Thoughts on the Chapel Hill Shooting

I hope there’s a day when I won’t have to write about the latest mass murder in gun-crazed America, but today isn’t that day. This time, the tragedy took place in Chapel Hill, North Carolina, where a young family – Yusor Mohamad Abu-Salha, her husband Deah Shaddy Barakat, and her sister Razan Mohammad Abu-Salha, all observant Muslims – were shot and killed in their home, allegedly by a neighbor, Craig Stephen Hicks.

But there’s an additional element that we can’t ignore: the accused killer was an outspoken atheist who regularly posted anti-theist messages on social media, described himself as a fan of Richard Dawkins and Thomas Paine, and fantasized about how religion would go away.

Officially, at least, this isn’t being treated as an anti-Muslim hate crime inspired by animus against religion. The police have said the killing stemmed from a dispute over a parking space, and there seems to be some evidence to support that. Among his neighbors, Hicks had a reputation as hostile and confrontational, obsessed with parking and noise, and was known for trying to intimidate people by showing up armed at their door. It seems unbelievable that anyone could murder three people in a dispute over a parking spot. Then again, my wife has worked in local government, and I can readily testify that there are angry obsessives out there who’ll war to the bitter end for the sake of a grudge against a neighbor, even one that started over some seemingly trivial disagreement.

On the other hand, the point is well-taken that a crime like this is almost never just about parking. Even if the killer was an angry man in general, it’s unlikely that this dispute would’ve escalated to murder if he wasn’t already tainted by prejudice, if he didn’t see his victims as less than human in some way. Bigotry doesn’t have to be at the forefront of someone’s mind to be a real force influencing their decisions.

So, I’m not denying the possibility that this was a hate crime. Even so, it goes much too far to claim, as some have, that atheists in general are responsible for this awful act. There’s no denying that Richard Dawkins, for example, has made some embarrassingly ignorant, badly judged comments about Islam. But I don’t think anyone could realistically believe he would condone or support vigilante violence. (This is borne out by a CNN religious editor who pored over Hicks’ social media accounts and saw many anti-religious quotes but none that advocated violence.) And if there was any doubt remaining, a long list of atheist organizations put out statements that unequivocally denounced this deed.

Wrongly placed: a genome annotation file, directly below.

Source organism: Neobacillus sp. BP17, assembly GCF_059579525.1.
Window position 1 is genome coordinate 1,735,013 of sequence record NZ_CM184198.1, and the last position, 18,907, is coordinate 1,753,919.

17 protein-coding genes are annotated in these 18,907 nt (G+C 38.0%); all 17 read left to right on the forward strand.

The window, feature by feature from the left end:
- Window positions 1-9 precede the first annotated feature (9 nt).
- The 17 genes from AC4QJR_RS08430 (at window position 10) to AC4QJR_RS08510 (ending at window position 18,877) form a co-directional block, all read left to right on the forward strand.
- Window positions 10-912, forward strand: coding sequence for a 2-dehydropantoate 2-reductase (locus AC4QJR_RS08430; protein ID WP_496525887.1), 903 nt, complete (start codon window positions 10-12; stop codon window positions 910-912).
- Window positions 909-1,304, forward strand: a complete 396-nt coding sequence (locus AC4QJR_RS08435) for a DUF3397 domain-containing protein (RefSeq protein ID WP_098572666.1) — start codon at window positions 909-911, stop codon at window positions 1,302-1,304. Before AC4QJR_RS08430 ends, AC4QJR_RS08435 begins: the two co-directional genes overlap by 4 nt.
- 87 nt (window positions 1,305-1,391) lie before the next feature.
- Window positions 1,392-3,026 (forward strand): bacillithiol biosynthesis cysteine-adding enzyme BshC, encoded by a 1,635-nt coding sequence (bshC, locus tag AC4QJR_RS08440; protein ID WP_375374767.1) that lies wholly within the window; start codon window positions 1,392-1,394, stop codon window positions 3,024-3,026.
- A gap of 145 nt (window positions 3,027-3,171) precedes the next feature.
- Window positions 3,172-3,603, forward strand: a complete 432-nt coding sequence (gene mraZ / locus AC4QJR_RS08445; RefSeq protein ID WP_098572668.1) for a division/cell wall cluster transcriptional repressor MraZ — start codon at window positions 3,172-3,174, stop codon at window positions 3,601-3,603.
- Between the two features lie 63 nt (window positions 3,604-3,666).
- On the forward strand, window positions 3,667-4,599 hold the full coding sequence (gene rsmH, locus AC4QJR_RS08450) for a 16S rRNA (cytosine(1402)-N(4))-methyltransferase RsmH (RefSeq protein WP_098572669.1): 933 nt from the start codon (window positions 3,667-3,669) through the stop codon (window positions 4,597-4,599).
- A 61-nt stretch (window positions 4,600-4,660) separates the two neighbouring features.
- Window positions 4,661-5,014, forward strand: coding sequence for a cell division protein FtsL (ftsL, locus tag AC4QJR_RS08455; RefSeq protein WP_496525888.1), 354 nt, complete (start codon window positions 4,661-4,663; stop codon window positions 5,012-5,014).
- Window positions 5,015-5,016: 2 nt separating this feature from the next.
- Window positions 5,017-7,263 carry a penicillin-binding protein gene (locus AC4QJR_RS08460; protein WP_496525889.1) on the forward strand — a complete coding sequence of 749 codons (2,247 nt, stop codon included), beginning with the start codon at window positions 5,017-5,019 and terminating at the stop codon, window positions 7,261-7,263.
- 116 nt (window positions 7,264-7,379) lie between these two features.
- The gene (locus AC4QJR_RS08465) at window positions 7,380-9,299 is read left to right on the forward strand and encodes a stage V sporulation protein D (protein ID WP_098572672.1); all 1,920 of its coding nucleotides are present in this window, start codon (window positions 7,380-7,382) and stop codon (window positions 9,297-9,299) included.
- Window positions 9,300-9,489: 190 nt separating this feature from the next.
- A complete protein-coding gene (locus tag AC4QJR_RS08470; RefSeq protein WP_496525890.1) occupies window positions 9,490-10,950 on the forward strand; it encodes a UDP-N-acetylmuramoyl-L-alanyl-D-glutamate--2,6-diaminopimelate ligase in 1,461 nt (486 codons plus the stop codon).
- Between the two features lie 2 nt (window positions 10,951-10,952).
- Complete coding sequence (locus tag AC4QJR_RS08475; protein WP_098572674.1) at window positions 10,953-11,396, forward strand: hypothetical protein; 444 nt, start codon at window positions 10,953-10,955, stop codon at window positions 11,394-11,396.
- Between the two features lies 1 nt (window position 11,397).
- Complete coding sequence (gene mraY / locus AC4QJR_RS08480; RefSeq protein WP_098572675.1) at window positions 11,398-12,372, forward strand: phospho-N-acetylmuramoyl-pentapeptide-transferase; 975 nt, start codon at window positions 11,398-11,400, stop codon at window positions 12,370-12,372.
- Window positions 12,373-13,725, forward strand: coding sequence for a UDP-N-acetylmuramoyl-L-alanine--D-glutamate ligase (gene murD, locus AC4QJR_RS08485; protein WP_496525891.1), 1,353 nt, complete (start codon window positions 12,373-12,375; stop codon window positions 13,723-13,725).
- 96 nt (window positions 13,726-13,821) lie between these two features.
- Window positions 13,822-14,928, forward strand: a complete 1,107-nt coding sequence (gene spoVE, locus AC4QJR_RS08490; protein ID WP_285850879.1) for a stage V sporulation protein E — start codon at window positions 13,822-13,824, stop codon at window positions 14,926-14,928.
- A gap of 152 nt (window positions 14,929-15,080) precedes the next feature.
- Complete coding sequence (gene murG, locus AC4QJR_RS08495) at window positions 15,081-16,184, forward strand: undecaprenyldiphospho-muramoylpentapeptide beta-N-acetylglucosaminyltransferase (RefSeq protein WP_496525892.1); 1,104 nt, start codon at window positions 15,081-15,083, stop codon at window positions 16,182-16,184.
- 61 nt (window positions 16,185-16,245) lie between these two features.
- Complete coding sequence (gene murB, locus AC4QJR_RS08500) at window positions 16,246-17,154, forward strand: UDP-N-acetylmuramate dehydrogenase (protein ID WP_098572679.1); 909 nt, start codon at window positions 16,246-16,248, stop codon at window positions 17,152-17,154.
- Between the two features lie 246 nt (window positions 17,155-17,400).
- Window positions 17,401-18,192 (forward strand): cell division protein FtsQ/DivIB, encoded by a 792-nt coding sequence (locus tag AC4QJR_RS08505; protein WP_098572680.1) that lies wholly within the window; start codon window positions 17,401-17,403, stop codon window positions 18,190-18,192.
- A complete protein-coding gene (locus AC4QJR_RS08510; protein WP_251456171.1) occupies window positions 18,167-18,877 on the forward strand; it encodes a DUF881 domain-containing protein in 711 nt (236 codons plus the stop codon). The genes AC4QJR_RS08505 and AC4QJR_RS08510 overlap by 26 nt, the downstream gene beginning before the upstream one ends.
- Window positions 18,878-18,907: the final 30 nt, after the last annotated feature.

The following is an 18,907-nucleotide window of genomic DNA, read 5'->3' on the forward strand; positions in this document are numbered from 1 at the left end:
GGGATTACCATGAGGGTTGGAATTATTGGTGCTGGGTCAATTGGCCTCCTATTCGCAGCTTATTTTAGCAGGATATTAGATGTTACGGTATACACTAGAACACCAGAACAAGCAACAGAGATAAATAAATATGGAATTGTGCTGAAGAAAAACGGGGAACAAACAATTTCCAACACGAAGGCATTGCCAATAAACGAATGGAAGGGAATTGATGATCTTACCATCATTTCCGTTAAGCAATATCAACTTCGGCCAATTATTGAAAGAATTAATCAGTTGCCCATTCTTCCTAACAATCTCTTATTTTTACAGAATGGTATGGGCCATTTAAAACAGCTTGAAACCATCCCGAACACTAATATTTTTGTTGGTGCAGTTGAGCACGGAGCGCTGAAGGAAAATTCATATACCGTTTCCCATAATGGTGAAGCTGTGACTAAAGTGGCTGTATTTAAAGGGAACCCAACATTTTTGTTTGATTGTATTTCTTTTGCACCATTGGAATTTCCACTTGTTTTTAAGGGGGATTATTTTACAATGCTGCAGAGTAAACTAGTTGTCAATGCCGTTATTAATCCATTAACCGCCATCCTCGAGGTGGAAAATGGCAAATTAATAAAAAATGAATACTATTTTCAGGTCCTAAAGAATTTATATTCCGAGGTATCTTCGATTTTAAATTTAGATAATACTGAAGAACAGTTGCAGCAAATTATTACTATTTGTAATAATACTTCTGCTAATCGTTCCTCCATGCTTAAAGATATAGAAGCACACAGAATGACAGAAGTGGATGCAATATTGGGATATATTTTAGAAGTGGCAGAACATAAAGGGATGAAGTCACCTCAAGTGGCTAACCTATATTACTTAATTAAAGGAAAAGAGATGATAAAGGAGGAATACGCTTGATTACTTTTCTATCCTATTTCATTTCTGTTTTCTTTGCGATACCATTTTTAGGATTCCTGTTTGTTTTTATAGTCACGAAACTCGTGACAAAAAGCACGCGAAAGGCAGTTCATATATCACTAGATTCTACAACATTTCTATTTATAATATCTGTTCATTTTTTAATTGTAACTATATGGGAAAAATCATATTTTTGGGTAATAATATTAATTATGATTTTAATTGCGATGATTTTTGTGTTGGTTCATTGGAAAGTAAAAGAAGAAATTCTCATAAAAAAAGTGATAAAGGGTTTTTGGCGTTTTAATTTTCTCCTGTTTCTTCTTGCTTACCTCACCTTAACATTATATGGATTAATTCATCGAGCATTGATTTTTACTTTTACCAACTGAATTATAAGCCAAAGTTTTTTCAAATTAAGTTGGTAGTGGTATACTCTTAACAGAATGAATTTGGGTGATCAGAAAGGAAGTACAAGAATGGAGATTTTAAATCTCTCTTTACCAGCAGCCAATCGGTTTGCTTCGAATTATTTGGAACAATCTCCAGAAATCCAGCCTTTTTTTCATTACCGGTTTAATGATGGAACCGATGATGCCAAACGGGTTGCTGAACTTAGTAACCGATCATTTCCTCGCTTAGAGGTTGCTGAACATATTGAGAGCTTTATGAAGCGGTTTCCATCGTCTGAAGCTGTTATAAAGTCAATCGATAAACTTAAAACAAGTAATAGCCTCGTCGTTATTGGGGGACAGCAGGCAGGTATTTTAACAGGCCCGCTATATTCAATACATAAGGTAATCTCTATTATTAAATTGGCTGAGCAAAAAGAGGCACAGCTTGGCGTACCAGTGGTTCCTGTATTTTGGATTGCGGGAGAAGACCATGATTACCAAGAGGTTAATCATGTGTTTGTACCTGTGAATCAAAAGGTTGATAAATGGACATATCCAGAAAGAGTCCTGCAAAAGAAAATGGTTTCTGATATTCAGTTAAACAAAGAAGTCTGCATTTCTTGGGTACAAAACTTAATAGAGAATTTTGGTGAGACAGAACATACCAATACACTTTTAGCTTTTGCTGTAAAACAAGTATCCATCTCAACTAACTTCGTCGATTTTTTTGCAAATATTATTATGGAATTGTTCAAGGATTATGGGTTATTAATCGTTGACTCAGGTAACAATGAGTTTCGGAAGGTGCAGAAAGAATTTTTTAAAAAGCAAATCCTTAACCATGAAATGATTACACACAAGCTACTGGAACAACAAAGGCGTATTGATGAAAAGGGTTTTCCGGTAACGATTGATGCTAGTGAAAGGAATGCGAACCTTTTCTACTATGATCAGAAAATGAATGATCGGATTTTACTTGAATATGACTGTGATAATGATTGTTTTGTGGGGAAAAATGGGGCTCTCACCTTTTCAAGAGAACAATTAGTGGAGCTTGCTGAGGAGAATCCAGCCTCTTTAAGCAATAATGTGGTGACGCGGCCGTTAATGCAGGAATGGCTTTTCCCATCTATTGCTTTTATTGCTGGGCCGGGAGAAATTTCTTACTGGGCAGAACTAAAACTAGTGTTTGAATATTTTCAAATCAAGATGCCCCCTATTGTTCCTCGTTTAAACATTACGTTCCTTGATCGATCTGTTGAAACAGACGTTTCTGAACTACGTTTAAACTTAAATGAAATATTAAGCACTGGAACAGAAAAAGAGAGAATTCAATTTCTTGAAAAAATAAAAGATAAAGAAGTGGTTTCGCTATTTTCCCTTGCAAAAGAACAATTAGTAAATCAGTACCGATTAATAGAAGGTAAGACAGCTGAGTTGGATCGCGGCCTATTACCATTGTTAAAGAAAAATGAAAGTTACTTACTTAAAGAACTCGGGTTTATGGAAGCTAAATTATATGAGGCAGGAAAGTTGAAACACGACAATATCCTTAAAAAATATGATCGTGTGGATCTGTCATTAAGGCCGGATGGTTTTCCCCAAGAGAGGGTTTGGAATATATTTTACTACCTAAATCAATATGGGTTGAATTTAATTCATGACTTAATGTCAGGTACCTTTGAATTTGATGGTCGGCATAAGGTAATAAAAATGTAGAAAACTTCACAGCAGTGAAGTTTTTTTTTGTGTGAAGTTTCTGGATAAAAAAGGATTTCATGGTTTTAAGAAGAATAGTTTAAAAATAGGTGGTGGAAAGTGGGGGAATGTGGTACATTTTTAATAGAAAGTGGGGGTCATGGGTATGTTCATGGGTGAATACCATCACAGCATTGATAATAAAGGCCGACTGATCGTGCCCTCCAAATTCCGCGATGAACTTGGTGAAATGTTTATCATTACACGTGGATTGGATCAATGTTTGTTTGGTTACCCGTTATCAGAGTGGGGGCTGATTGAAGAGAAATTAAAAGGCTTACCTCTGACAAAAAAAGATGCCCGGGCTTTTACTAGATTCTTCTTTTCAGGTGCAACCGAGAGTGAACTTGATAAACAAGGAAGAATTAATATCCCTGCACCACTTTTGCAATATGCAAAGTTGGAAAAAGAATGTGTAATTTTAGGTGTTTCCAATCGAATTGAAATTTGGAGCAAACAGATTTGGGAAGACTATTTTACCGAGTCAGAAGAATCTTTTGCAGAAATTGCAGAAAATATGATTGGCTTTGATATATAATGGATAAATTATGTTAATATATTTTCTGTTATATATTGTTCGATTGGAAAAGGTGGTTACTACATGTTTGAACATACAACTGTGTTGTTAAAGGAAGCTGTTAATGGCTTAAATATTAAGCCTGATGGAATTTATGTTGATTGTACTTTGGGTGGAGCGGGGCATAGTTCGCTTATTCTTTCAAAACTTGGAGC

I think that vigorous, sharp criticism of religion can coexist with respect for the rights and humanity of religious believers. In fact, I’d argue that this is more respectful than papering over our differences in a false pretense that they don’t matter. It treats theists as intelligent adults who can listen to reason and make up their own minds, rather than moral children who need to be sheltered from reality for their own good.

So, at least in this case, I don’t think that atheism goaded the killer into violence. But lest anyone think I’m a partisan just trying to exonerate my side, I’m not going to claim we’re guiltless. I think the atheist community failed here – just in a different way.

There’s nothing wrong with being against religion. But how could anyone absorb that part of our message and completely miss the part about how it makes our common humanity infinitely more precious? Many nonbelievers, including me, have written about how atheism makes life more valuable, not less. But are we not highlighting the moral dimension of atheism enough? Are we not doing enough to make it clear that we think and act as we do because we love the good? Have we not emphasized strongly enough that criticizing religion’s inhumanities is shallow and meaningless if we don’t hold ourselves to a better standard? Those are the questions that I think atheists should be asking ourselves in the wake of this horrific crime.

It’s not impossible that nothing anyone could have done would have changed this outcome. It may be that there are some people who are just full of bottled-up anger and are going to explode sooner or later, no matter what their belief system is. (Michelle Goldberg points out that “the most common kind of terrorist in America is a white man with a gun and a grudge”, elements that exist in many belief systems.)

But the mere possibility that we, as a community, could have prevented this ought to give us pause and inspire self-reflection. Even fair and valid criticism of religion can be dehumanizing when it’s not balanced by sufficient emphasis on peacefulness and the need to respect all people’s rights. We can’t undo the harm that one person has done, but if we act more conscientiously, perhaps we can keep crimes like this from happening again.

Postscript: The Foundation Beyond Belief is running a donation drive for the Syrian American Medical Society, which helps Syrian refugees and which one of the shooting victims, Deah Barakat, was planning to volunteer for after finishing his doctorate in dentistry. Please give if you can, and help honor their memory.

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